Fundamentals of fat

Fundamentals of fat

In addition to carbohydrates, fats are the most important source of energy for humans. They are formed from the basic substances carbon, hydrogen and oxygen. From a purely chemical point of view, the dietary fats that are of interest to us in this article consist of a glycerol molecule that binds three fatty acids, which results in the so-called triglycerides.

The fatty acids are distinguished by their intramolecular carbon bonds.

  • saturated fatty acids
  • monounsaturated fatty acids
  • polyunsaturated fatty acids

In addition to the degree of saturation, a distinction is made between short-, medium- and long-chain fatty acids. The origin of fats also plays a big role. For example, generally, animal fats usually contain predominantly saturated fatty acids, while vegetable fat sources contain more monounsaturated and polyunsaturated fatty acids (it depends on the animal and the plant). The simple rule is that an oil has more unsaturated fatty acids the more liquid it is at room temperature. However, it is wrong to assume that animal fats basically only consist of saturated fatty acids, as is often claimed by some “experts”. Another exception to vegetable fats is coconut oil, which contains over 90% of saturated fatty acids. However, you should not heat polyunsaturated oils too much (for example, when frying or baking) as they will otherwise lose their beneficial structure. Here, it is better to use a more solid (at room temperature) fat like butter, coconut oil or olive oil, which occupies a special position. These are more suitable for cooking at higher temperatures.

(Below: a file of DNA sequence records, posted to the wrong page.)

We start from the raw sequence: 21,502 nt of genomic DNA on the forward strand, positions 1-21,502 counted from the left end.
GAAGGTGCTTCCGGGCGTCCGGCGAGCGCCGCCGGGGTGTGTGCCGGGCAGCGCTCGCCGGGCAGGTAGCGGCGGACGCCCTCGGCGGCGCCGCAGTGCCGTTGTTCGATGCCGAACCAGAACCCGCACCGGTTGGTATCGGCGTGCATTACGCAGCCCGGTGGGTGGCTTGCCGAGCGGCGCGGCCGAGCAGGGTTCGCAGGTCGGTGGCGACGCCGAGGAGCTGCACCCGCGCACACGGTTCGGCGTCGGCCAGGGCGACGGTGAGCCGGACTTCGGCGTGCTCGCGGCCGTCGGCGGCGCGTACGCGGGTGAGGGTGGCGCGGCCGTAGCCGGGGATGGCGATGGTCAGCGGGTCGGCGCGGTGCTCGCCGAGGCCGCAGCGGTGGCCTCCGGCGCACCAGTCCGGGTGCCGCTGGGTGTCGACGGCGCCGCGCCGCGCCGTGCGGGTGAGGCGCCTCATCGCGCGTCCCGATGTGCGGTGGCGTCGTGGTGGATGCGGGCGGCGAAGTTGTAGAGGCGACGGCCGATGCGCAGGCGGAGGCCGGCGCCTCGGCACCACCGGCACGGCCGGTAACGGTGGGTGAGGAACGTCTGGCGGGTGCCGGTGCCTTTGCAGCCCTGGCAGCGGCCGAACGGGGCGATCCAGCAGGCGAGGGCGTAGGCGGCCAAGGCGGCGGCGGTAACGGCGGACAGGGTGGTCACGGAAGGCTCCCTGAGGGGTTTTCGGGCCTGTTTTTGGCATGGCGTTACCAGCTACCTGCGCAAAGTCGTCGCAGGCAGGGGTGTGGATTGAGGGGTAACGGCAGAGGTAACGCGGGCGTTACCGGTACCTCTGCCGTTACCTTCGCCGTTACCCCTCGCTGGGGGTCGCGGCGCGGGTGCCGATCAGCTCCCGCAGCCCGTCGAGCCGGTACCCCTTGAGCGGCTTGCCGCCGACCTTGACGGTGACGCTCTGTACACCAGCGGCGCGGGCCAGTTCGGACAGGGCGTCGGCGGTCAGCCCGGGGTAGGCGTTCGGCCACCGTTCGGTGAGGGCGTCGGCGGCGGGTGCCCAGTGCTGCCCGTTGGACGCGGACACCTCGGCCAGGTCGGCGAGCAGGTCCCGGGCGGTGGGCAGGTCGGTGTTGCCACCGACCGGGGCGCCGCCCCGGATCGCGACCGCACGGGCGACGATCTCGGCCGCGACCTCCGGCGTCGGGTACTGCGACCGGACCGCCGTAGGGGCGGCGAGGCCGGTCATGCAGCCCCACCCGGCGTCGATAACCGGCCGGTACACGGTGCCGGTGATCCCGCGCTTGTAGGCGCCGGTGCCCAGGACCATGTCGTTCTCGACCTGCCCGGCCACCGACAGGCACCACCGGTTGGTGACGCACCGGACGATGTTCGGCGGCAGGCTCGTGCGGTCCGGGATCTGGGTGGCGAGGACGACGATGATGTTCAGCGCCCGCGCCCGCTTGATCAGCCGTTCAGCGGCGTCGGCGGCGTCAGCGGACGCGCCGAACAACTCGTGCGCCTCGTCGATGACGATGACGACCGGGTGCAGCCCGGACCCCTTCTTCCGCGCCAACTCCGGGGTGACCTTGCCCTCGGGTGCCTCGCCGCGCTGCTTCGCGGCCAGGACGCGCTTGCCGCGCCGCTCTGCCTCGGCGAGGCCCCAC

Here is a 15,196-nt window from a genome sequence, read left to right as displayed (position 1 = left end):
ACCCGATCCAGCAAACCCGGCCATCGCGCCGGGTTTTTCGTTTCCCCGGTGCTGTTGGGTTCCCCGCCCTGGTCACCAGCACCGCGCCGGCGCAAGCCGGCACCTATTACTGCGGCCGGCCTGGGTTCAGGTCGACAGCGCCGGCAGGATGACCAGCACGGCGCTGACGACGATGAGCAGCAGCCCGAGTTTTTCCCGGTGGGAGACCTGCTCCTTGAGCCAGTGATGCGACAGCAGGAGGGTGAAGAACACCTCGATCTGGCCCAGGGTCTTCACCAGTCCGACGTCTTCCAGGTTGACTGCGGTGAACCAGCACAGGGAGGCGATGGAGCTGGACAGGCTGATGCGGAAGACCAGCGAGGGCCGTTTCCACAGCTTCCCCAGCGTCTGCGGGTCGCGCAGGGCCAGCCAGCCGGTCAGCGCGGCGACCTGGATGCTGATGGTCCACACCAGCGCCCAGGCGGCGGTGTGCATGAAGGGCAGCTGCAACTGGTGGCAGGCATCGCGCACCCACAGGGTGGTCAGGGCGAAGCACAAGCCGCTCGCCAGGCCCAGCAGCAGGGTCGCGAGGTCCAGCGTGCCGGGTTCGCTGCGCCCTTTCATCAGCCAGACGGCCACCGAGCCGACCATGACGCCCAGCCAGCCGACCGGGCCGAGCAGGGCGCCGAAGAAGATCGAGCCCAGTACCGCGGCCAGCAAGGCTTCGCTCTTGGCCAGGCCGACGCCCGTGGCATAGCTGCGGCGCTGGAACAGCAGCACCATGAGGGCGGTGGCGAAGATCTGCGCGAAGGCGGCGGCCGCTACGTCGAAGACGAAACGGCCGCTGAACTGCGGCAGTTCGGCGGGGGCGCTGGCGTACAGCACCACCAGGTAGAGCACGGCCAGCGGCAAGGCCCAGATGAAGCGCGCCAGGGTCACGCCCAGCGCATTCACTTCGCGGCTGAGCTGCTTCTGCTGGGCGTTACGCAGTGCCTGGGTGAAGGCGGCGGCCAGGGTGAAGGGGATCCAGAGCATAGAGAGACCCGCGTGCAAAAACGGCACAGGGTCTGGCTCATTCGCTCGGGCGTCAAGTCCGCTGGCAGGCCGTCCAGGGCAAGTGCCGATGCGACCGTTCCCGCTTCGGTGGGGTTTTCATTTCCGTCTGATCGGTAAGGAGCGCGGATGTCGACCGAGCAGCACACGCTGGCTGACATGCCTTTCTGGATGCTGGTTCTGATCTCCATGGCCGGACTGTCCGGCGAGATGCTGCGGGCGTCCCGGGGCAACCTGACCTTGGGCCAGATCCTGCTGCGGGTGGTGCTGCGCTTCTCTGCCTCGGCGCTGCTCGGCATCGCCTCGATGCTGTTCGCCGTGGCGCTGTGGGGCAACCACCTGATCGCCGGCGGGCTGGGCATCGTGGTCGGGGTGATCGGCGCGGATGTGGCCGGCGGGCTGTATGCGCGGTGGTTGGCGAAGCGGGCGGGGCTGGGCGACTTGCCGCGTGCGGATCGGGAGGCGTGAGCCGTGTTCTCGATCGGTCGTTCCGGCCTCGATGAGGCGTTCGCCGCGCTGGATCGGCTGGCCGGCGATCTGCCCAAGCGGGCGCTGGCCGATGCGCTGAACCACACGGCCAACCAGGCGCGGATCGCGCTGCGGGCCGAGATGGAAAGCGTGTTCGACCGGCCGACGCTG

If you do not feed your body fat over a longer period, it can also produce fatty acids on its own. However, the human body is only capable of producing saturated fatty acids, which is why they can increase the blood lipids, if too many of them are fed through the diet. In contrast, unsaturated fatty acids generally have to be provided and absorbed through the nutrition, which is why they are also referred to as essential (= absolutely necessary) fatty acids. That’s what makes them so important. The omega-3 (linolenic acid) and omega-6 (linoleic acid) fatty acids play a special role in unsaturated fatty acids.

 

Omega-3s are found in

  • vegetable oils
    • Safflower oil (about 55-81% linoleic acid)
    • Sunflower oil (20-75%)
    • Soybean oil (49-57%)
    • Corn oil (34-62%)
    • Olive oil (3-20%
  • fatty sausage, fatty meat
  • margarine
  • nuts, almonds

Omega-6s are found in

  • soybean oil
  • Grapeseed oil
  • Chia
  • hemp oil
  • olive oil
  • Sunflower oil
  • walnut oil
  • rapeseed oil
  • linseed oil

Tasks of fat in the body